Two days later I’m still feeling the ‘warm fuzzies’ of a night spent with old friends and new, celebrating beauty, passion and creativity in all its forms, and that’s no mean feat in Brisbane, where new money and pineapples regularly pass for culture and the cultured.  Congratulations, Jan, on a career you’re rightfully proud of. Here’s to the next twenty!           

Abbey McCulloch’s The Shallows

Swimming in deep water unnerves me. I discovered this about a million years ago when I was a lifesaver on the Gold Coast. Being scared of what’s below you in the darkness is not ideal in that line of work, though it did tend to manifest itself in rather fast swim times just so I could get back into water shallow enough to see through. On the long training swims, way out past the break, I used to chant a little poem by ee cummings to myself to keep my mind calm and focused

“for whatever we lose (a you or a me), it’s always ourselves we find in the sea”

I hadn’t thought about that for years, until the other night standing in front of Abbey McCulloch’s new show The Shallows at Edwina Corlette Gallery. It was odd the way it came back to me – repeating the line over and over again until the rhythm of the words blocked out the fear; the feeling of being sucked downwards into the depths even though you know you’re still afloat; how strong my arms and back would feel surfing in on a wave; how good for my spirit it was at the end of it all. Once I was back on land I mean.

There is a lot of water in The Shallows, which surprises me as it always does in artists’ work. Using such an obvious trope is a big risk. Art and literature are already so full of stories of rivers and beaches, and waves that overwhelm. Water as a metaphor – cleansing, baptism, renewal – the phases of human life depicted in the ebb and flow of the tide. We stay afloat, tread water, swim against the tide. We don’t make waves, keep our head above water, we’re up shit creek without a paddle. Our language says it’s all been done before.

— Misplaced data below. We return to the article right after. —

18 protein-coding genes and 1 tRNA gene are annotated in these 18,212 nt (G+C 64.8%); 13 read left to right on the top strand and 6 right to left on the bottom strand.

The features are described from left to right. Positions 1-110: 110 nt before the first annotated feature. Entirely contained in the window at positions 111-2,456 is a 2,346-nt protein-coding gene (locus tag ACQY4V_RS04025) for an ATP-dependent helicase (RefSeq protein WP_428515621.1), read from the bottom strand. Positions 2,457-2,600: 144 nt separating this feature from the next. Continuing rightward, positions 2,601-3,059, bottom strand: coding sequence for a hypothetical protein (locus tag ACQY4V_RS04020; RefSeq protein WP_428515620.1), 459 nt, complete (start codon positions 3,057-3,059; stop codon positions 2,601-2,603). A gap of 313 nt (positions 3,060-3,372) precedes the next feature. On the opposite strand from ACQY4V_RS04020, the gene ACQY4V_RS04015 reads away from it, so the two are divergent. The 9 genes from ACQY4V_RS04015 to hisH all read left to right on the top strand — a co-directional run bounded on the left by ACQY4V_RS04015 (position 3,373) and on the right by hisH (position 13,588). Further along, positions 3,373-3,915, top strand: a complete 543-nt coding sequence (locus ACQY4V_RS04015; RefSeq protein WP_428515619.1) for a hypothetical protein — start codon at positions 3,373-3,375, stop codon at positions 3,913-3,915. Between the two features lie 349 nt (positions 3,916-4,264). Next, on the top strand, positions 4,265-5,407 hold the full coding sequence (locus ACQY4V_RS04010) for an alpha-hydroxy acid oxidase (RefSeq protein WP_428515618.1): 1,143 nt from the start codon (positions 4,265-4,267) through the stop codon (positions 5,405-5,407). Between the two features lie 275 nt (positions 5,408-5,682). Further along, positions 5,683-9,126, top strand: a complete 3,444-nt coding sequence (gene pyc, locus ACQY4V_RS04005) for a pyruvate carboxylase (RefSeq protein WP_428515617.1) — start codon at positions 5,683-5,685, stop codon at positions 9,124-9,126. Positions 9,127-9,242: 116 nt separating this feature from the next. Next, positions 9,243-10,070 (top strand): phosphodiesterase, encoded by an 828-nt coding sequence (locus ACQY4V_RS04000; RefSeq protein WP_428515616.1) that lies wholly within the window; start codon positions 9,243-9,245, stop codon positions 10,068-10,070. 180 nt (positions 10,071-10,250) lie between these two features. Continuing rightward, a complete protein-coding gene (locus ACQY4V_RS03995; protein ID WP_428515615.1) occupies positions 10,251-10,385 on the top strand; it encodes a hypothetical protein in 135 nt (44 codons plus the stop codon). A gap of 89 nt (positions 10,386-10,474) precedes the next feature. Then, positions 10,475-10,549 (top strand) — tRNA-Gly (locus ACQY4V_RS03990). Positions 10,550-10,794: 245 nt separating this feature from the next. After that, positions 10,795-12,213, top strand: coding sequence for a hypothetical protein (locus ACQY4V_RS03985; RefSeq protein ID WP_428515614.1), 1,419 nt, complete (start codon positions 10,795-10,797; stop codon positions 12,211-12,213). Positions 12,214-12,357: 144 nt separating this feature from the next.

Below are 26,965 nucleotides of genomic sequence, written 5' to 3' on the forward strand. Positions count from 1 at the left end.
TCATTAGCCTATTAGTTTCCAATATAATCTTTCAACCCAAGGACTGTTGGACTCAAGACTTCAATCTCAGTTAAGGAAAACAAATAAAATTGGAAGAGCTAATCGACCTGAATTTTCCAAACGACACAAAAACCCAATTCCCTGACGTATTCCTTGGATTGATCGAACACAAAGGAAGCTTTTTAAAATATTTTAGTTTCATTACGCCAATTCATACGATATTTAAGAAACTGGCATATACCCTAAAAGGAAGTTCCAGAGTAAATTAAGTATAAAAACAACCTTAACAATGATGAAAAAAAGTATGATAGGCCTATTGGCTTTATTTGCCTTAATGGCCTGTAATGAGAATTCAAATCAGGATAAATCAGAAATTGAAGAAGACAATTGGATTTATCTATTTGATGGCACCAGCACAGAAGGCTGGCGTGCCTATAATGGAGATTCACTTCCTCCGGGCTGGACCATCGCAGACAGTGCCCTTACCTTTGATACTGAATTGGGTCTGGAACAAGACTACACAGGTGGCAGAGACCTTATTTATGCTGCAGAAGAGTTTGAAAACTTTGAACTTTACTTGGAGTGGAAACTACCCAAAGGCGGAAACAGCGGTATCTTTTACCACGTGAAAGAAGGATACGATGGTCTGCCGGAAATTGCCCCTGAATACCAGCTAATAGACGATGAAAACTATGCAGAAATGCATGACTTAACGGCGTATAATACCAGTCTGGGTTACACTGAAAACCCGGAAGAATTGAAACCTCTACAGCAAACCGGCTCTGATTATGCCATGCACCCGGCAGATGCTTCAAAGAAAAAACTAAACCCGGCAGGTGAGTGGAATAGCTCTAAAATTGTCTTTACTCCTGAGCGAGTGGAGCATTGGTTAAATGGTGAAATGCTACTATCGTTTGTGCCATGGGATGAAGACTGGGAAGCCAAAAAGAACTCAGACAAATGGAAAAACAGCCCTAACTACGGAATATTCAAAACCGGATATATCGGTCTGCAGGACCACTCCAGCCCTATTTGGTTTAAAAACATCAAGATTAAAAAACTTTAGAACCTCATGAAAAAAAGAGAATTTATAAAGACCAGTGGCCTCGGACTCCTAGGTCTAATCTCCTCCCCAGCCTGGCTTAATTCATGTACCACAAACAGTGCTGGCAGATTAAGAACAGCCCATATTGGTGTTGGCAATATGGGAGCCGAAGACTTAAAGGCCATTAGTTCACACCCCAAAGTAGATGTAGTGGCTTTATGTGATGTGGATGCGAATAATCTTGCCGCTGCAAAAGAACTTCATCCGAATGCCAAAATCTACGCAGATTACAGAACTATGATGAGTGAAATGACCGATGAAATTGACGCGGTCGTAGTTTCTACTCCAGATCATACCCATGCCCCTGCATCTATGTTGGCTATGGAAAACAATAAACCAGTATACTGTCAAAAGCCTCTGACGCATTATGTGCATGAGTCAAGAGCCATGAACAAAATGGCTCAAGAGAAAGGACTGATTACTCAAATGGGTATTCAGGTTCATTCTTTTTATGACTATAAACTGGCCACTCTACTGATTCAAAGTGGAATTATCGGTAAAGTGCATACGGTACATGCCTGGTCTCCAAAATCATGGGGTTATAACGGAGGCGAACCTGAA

But this is where The Shallows is different. The women and girls in the paintings, all with McCulloch’s wide open face and tumbling braid, swim, dive and wade through the canvases, and yet…the clothes are perfect, the hair is dry. They are in and of the water, but the waves travel around without touching them. The faces are determined, the girls are strong. Grounded in self-portraiture, it’s almost impossible to read the works as anything other than autobiographic, but they’re both more and less complex than that. McCulloch’s self-portraiture is unlike that of other artists. It feels less introspective and more observational. She paints herself the way a lover might. They’re intimate without being particularly personal.

This is the first showing Abbey McCulloch has had since joining Edwina Corlette’s already impressive stable of artists, and it feels like a good fit. Her subtle palate and delicate lines are a perfect accompaniment to existing artists Julian Meagher, Marisa Purcell and Stefan Dunlop, and flows on beautifully from the serenely beautiful show that preceded it, Traversing Undaunted by Carla Hananiah. Inspired by New Zealand’s South Island, there was a lot of water in that one too.